At 43 years old, Phil Dawson is one of the oldest players in all of football and in 2018, will be entering his 20th season in the league and second with the Cardinals. And although he’s still effective, there’s no denying that his numbers and production have dipped after connecting on a career-low 80.0 percent of his field goals and 88.5 percent of his point after attempts in 2017. With limited contact, kickers have a much longer shelf life in the NFL, but like everyone else, time catches up eventually. And for Dawson, his time to walk away from the game appears to be drawing nearer. 2018 could very well be his final season in the NFL.

5. Mario Williams, DL, free agent

Prior to the 2016 regular season, Mario Williams signed a two-year deal with the Miami Dolphins and was hoping a fresh start would revitalize his career. Instead, Williams recorded a career-low 1.5 sacks in 13 games and was subsequently released. After generating little interest on the free agent market, Williams sat out the 2017 season but has remained hopeful for another chance. However, at 33 years old and with a history of injuries, it’s unlikely Williams gets another serious look despite his desire to end a long career on a high note.

4. Derrick Johnson, LB, Oakland Raiders

When healthy, Derrick Johnson, a former first-round pick, has been one of the more dominant linebackers in the league. Unfortunately, injuries have been an issue late in his career, highlighted by two torn Achilles’ tendonds. He’s played a full 16 game slate just once since the 2012 season and in February, the Kansas City Chiefs decided it was best to part ways after 13 seasons. It didn’t take long for Johnson to find a new home, signing a one-year, $1.5 million deal with the Raiders in early May. But with Johnson slated to turn 36 years old during the season, this may be his last go-around in the NFL unless he’s able to find health and make a legitimate defensive impact.

3. Josh McCown, QB, New York Jets

Josh McCown was given an opportunity to start for the Jets in 2017 and played far better than many expected, but with the additions of both Teddy Bridgewater and Sam Darnold, his days on the field may soon be a thing of the past. McCown will turn 39 years old in July and enter his 17th NFL season. He’s acknowledged considering retirement recently, but held off to return to the Jets. If McCown wins the starting job and is under center for Week 1, he’ll likely ride out the season no matter what happens. But if he’s ultimately beat out and finds himself as No. 2 or No. 3 on the depth chart, he may once again be forced to consider retirement.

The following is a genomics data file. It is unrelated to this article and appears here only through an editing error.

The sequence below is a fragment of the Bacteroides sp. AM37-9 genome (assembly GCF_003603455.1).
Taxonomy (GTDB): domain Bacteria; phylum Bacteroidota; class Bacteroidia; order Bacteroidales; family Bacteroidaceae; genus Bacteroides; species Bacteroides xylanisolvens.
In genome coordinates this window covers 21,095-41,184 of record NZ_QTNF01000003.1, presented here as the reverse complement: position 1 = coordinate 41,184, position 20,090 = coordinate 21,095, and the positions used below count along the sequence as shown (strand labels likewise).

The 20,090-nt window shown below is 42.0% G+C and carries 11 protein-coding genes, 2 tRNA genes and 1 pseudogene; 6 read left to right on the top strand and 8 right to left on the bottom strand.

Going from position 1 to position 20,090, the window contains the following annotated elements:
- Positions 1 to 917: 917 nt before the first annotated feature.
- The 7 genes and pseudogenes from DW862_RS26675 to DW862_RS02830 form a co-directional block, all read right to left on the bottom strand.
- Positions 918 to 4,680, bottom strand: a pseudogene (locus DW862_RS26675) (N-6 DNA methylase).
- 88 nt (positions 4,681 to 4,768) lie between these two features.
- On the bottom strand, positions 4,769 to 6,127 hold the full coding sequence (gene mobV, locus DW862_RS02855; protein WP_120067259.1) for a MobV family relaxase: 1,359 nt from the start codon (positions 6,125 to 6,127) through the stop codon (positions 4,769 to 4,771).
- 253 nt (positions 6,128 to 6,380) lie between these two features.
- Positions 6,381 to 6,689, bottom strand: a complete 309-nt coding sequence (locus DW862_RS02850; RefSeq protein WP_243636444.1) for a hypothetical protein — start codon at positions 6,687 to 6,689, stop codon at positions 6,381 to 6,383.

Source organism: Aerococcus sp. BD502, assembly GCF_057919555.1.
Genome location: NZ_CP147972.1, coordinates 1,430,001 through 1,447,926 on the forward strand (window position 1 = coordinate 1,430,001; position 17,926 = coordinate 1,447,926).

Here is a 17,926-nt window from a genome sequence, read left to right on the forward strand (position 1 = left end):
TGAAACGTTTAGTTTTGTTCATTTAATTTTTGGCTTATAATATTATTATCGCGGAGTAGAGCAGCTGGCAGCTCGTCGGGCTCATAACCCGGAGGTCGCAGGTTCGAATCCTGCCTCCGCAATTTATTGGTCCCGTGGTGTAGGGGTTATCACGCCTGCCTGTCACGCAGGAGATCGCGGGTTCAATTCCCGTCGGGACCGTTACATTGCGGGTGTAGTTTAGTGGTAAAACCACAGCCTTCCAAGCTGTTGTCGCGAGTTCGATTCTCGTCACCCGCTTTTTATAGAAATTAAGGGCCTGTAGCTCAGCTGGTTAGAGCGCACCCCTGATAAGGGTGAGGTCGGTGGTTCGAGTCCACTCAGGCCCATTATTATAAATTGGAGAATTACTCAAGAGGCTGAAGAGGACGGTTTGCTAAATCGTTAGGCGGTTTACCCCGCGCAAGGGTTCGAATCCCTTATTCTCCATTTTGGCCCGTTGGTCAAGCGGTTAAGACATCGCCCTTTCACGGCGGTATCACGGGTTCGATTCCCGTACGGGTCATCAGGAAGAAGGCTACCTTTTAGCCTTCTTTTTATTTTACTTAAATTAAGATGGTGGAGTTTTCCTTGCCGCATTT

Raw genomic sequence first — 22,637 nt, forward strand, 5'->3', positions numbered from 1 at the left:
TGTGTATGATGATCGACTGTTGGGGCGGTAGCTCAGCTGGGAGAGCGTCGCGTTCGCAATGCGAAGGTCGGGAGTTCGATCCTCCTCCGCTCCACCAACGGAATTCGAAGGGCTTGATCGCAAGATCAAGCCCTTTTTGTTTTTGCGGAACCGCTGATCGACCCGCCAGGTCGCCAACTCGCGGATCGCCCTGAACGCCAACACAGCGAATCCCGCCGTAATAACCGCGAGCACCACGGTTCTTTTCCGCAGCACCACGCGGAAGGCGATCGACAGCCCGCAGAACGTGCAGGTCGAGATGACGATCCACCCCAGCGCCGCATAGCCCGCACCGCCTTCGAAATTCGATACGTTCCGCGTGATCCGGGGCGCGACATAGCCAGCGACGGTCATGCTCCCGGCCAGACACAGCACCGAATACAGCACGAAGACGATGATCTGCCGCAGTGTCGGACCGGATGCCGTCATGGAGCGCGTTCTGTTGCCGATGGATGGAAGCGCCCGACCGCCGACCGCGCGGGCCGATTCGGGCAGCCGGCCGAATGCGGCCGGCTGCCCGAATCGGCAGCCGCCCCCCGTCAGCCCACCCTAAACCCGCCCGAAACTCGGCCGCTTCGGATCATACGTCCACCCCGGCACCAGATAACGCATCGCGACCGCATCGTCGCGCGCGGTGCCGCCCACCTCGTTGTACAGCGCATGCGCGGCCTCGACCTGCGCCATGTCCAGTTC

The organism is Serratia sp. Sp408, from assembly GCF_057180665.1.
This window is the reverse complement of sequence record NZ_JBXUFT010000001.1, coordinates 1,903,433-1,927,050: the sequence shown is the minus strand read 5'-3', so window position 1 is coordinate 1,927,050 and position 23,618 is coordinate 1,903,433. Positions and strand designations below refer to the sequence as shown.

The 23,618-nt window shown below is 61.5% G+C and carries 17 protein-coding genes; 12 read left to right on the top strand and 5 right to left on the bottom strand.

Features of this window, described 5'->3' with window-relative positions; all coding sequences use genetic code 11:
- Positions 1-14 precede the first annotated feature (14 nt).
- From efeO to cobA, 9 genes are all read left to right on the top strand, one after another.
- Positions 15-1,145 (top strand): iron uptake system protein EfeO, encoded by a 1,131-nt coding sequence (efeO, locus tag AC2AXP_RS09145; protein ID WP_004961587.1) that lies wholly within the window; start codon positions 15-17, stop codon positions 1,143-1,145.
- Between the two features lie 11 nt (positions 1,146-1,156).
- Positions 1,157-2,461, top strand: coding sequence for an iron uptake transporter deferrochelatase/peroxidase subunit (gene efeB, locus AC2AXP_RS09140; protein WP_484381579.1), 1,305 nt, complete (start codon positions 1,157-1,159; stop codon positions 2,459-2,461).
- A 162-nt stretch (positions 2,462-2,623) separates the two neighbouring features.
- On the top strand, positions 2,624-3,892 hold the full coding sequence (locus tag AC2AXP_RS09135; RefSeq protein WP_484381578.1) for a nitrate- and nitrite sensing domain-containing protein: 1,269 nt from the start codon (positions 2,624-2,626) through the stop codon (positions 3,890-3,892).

2. Antonio Gates, TE, free agent

The “free agent” tag next to Antonio Gates’ name will likely vanish come training camp. Although he appeared poised to finally step away from the game after 15 incredibly successful seasons, a reunion with the Los Angeles Chargers now seems possible after fellow tight end and former understudy Hunter Henry tore his ACL last month. It’s an odd situation given that the Chargers had already publicly said goodbye to Gates, but circumstances change and his timer to the Pro Football Hall of Fame will now likely be reset. The reality however, is that Gates, who will turn 38 on April 18, is well past his prime.

1. Terence Newman, DB, Minnesota Vikings

Terence Newman will turn 40 years old by the time the 2018 regular season begins, making him one of the oldest position players in the NFL. And after beginning to question his future at the conclusion of the 2017 season, Newman announced in May that he’ll likely step away from the game in 2019. Of course, success and love for the game often change the mind of players, so we’ll see if Newman sticks to his guns. Either way, after 15 (soon to be 16) long years in the NFL, it certainly should be a consideration, especially when factoring in that Newman’s Pro Football Focus grade dropped to 75.1 — still admittedly respectable — in 2017.